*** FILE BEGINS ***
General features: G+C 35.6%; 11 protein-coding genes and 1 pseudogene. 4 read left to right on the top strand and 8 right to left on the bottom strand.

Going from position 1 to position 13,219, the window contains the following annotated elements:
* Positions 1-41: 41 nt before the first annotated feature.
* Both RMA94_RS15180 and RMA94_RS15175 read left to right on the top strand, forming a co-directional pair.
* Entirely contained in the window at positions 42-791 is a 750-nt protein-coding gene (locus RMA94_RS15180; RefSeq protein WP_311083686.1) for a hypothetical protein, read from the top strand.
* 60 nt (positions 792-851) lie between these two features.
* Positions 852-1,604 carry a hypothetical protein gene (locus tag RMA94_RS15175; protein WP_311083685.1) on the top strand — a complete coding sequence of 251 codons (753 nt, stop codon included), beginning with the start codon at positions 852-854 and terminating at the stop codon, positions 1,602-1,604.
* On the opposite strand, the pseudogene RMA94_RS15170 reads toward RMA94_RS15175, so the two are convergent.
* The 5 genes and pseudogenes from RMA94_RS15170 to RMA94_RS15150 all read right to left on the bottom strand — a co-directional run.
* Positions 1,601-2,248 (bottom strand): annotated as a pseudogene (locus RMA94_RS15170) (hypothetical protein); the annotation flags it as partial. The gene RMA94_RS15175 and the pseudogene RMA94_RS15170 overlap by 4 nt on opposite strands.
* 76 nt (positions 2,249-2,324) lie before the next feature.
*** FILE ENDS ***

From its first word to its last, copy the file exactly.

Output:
General features: G+C 35.6%; 11 protein-coding genes and 1 pseudogene. 4 read left to right on the top strand and 8 right to left on the bottom strand.

Going from position 1 to position 13,219, the window contains the following annotated elements:
* Positions 1-41: 41 nt before the first annotated feature.
* Both RMA94_RS15180 and RMA94_RS15175 read left to right on the top strand, forming a co-directional pair.
* Entirely contained in the window at positions 42-791 is a 750-nt protein-coding gene (locus RMA94_RS15180; RefSeq protein WP_311083686.1) for a hypothetical protein, read from the top strand.
* 60 nt (positions 792-851) lie between these two features.
* Positions 852-1,604 carry a hypothetical protein gene (locus tag RMA94_RS15175; protein WP_311083685.1) on the top strand — a complete coding sequence of 251 codons (753 nt, stop codon included), beginning with the start codon at positions 852-854 and terminating at the stop codon, positions 1,602-1,604.
* On the opposite strand, the pseudogene RMA94_RS15170 reads toward RMA94_RS15175, so the two are convergent.
* The 5 genes and pseudogenes from RMA94_RS15170 to RMA94_RS15150 all read right to left on the bottom strand — a co-directional run.
* Positions 1,601-2,248 (bottom strand): annotated as a pseudogene (locus RMA94_RS15170) (hypothetical protein); the annotation flags it as partial. The gene RMA94_RS15175 and the pseudogene RMA94_RS15170 overlap by 4 nt on opposite strands.
* 76 nt (positions 2,249-2,324) lie before the next feature.